|Directed by||Devaraj Mohan|
|Produced by||P. Thamizharasi|
|Written by||Panju Arunachalam|
|Story by||R. Selvaraj|
|Edited by||B. Kandasamy|
S. P. T. Films
|14 May 1976|
|Box office||Rs.4 Lakhs|
The film was produced by SP Thamizharasi under the production banner "SPT Films". The film stars Sivakumar, Sujatha in lead roles with Sreekanth, Thengai Srinivasan and SV Subbiah playing supporting roles. The film's story was written by R. Selvaraj and the screenplay, dialogues and lyrics were written by Panchu Arunachalam. A. Somasundaram and Kandasamy handled cinematography and editing respectively.
The film revolves around Annakili who falls in love with teacher Thyagarajan. Due to circumstances, Thyagarajan marries another girl. Azhagappan, a womaniser creates misunderstanding about Annakili among villagers, rest of the film shows how Annakili proves her innocence. The film was released on 14 May 1976 with a reel length of 3,654 metres (11,988 ft) and became a commercial success at box office. The film was screened at Indian Panorama Film Festival in 1978.
The film's soundtrack was composed by Ilaiyaraaja who made his debut as composer with this film.
- Sivakumar as Thyagarajan
- Sujatha as Annakili
- Phataphat Jayalaxmi
- Venniradai Moorthy
- S. V. Subbaiah
- Thengai Srinivasan as Azhagappan
During the discussion at Mahabalipuram, Selvaraj narrated the story of Maruthavachi to Panchu Arunachalam who liked the plot and decided to produce the film. Selvaraj and Arunachalam wanted S. P. Muthuraman to direct the film as he was busy with other commitments, Selvaraj chosen duo Devaraj Mohan to direct the film. The film was entirely shot at Thengumarada near Sathyamangalam and was produced under the budget of 400000 with Devaraj Mohan being paid 7500 together and Ilayaraja and Selvaraj both receiving 2500 as remuneration. According to producer G. Dhananjayan in his book Pride of Tamil Cinema, the scene of Annam offering her lover to Sumathi was inspired from 1962 film Senthamarai and the climax scene of theatre getting burnt was similar to the climax of Kannagi (1942).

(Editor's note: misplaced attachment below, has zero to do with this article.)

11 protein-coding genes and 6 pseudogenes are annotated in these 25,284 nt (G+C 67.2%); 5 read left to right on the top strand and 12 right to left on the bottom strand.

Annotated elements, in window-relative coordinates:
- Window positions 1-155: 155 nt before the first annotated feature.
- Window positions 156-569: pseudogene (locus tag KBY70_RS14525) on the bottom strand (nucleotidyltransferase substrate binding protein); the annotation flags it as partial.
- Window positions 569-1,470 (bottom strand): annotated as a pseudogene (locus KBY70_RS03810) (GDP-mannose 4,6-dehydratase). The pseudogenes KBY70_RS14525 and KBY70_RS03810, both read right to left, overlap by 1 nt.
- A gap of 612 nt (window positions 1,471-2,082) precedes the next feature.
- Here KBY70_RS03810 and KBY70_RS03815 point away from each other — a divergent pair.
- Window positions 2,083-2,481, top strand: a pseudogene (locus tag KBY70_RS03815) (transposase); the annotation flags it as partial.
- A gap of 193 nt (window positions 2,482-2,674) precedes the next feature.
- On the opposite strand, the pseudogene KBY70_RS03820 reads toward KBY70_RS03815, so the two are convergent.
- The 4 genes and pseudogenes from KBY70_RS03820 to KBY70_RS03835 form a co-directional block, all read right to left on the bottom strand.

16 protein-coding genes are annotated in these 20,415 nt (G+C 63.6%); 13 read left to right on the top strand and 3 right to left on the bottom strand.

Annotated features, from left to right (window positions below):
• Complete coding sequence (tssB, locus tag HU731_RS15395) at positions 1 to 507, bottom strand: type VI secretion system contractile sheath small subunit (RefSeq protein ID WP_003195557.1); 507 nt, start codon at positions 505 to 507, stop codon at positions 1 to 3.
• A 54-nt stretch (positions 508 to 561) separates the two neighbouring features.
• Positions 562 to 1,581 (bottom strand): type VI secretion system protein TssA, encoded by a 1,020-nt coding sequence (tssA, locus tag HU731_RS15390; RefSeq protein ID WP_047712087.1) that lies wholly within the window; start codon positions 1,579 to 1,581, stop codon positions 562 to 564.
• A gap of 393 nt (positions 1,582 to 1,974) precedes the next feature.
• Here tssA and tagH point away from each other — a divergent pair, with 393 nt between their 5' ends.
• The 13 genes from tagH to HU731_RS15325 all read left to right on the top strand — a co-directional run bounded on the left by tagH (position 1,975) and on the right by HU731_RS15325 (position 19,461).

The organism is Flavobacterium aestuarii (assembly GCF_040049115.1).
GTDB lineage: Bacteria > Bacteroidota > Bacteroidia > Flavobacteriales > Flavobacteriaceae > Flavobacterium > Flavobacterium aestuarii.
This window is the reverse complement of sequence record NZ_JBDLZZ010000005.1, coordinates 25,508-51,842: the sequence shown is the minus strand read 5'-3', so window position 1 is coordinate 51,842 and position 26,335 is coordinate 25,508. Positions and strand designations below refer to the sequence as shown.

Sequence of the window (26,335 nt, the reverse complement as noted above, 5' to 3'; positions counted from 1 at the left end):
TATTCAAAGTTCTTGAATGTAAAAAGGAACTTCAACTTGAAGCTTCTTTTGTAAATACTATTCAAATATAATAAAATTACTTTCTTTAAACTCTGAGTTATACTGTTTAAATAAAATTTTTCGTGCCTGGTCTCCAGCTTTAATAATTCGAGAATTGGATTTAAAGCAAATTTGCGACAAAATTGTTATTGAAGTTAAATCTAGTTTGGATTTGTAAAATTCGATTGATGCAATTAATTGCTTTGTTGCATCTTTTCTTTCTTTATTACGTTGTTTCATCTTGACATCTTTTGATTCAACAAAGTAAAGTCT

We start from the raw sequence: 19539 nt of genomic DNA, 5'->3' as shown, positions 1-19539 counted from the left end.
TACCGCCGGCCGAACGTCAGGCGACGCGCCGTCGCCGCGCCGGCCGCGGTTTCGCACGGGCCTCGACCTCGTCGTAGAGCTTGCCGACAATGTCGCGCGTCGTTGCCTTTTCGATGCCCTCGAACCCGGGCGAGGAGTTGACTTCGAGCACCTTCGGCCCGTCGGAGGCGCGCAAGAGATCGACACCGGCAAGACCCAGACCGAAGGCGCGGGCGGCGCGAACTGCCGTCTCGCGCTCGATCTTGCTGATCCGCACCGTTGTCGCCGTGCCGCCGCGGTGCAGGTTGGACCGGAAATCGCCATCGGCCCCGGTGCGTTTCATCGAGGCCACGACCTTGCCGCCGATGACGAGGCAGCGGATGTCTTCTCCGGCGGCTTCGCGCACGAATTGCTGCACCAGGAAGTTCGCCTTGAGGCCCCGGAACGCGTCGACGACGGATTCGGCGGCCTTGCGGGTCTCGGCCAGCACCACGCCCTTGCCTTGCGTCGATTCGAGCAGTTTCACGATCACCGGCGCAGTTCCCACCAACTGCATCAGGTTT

|Film score by Illayaraja|
|Genre||Feature film soundtrack|
The Gramaphone Company of India Limited
The film's soundtrack was composed by Ilaiyaraaja who made his debut as composer with this film and lyrics were written by Panchu Arunachalam. Selvaraj insisted to have Pavalar Brothers to compose the music but Panchu selected to David Rasaiyya to compose as he felt it was not appropriate to have three brothers to compose music. Panchu Arunachalam added "Ilaiya" (Ilaiya means younger in Tamil language) as prefix in his name Raaja and he named as "Ilaiyaraaja" because in the 1970s there was one more music director A. M. Rajah who was a popular one. For the soundtrack, Ilaiyaraaja applied the techniques of modern popular film music orchestration to Tamil folk poetry and folk song melodies, which created a fusion of Western and Tamil idioms. The song "Machanai Paartheengala" was originally composed and sung at a marriage by Ilaiyaraaja and his orchestra even before the film's release. Raja wanted Lata Mangeshkar to sing the title song however due to her non-availability he chose Janaki to sing the song. The violin portions of the song was used by K for the song "Bar Anthem" in Mugamoodi (2012). The song "Sonthamillai Banthamillai" is based on Nadanamakriya raga. All the songs were well received with Dhananjayan noting that the songs "helped tremendously in film's success".
- Annakili Unnai - S.Janaki
- Machaana Pathingala - S.Janaki
- Muththu Muththa (Adi Raakayee) - S. Janaki
- Annakili (M) -TM Soundarajan
- Sontham Illai - P Susheela
- Baskaran, Sundararaj Theodore (1996). The eye of the serpent: an introduction to Tamil cinema. East West Books (Madras). Retrieved 5 January 2012.
- Titon, Jeff Todd; Fujie, Linda; Locke, David (January 2009). Worlds of Music: An Introduction to the Music of the World's Peoples, Shorter Version. Cengage Learning. p. 210. ISBN 978-0-495-57010-3. Retrieved 5 January 2012.
- Dhananjayan, G. (2014). Pride of Tamil Cinema: 1931 to 2013. Blue Ocean Publishers.